FDA Postpones New Sunscreen Regulations
Posted by The Baby News
After pondering the accuracy of sunblock labels since 1978, last June the FDA announced new rules designed to make labeling accurately reflect protection level. The new labeling was to be legally required next month, just in time for Summer 2012. But the FDA decided to extend that deadline, giving the beauty and pharmaceutical industry until December 2012 to devise clear labels. Last week, the FDA announced it was postponing the deadline to December 201.
POW! The Environmental Working Group hit back with its own test of more than 800 sunscreens to see how many deliver the protection advertised on their labels. The EWG test included products for babies and small children.
The sunscreen industry got about a D+ on the EWG report card - only 25% of the products met the organization's strict standards for effectiveness and safety. "But we're happy to report that's actually progress!" the report proclaimed. "This time last year we could only recommend 20 percent of the sun protection products we evaluated."
You can review the products the EWG found offer the best protection for you and your children (and also search for for own makeup and moisturizers by brand name) on the organization's website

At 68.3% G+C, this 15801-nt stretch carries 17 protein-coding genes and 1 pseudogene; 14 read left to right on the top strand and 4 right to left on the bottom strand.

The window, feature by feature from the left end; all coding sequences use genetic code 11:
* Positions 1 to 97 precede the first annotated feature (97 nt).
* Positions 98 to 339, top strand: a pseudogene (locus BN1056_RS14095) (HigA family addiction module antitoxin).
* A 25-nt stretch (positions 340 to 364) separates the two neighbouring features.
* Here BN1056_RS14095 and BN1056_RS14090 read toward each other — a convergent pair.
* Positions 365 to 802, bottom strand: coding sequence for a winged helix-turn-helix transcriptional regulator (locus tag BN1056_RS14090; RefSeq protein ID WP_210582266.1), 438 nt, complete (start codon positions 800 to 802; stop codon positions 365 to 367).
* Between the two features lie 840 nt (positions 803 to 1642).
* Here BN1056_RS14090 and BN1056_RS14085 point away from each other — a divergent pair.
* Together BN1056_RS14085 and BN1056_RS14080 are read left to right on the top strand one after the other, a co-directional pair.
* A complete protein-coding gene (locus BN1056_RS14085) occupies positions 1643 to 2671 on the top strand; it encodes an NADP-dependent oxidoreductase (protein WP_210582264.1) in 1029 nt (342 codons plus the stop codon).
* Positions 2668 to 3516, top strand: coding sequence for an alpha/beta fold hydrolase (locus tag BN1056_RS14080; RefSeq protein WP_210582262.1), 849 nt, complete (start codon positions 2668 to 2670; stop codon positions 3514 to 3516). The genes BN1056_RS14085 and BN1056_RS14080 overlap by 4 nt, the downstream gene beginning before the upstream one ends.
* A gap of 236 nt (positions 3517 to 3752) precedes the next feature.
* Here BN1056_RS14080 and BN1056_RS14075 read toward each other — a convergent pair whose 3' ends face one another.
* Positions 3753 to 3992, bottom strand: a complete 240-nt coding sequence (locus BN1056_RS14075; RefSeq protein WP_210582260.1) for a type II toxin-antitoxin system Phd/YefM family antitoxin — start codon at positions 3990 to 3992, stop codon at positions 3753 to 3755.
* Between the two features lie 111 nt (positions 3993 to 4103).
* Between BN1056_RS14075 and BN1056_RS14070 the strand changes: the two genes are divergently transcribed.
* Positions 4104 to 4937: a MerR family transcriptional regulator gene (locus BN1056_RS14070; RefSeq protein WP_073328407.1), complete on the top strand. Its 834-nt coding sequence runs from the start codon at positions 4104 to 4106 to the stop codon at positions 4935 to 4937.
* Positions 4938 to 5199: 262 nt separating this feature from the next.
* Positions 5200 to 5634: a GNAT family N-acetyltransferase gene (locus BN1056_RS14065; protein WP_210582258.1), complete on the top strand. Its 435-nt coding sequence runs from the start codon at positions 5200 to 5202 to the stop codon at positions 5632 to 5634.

The EWG also offered crucial tips for applying sunscreen to infants and toddlers:
- The label says the sunscreen takes effect in 15 minutes? Forget it! Babies and toddlers burn faster than adults.
- Use sunblock containing zinc and titanium. The EWG says it is the best protection.
- Don't trust SPF ratings. The EWG found that many sunscreens claiming SPF 30 and higher offer so little protection that they could not be sold in Europe where standards are higher for truth-in-labeling.
- Avoid spray and powder sunscreens since children might inhale the particles.
- Avoid sunscreen containing oxybenzone, an active ingredient found in more than half the sport sunscreens, the EWG urges parents. Some studies say that, like BPA, oxybenzone mimics estrogen and can cause hormonal disruption in children.
- Never use sunscreen on babies under 6 months old.
3 back to toddler
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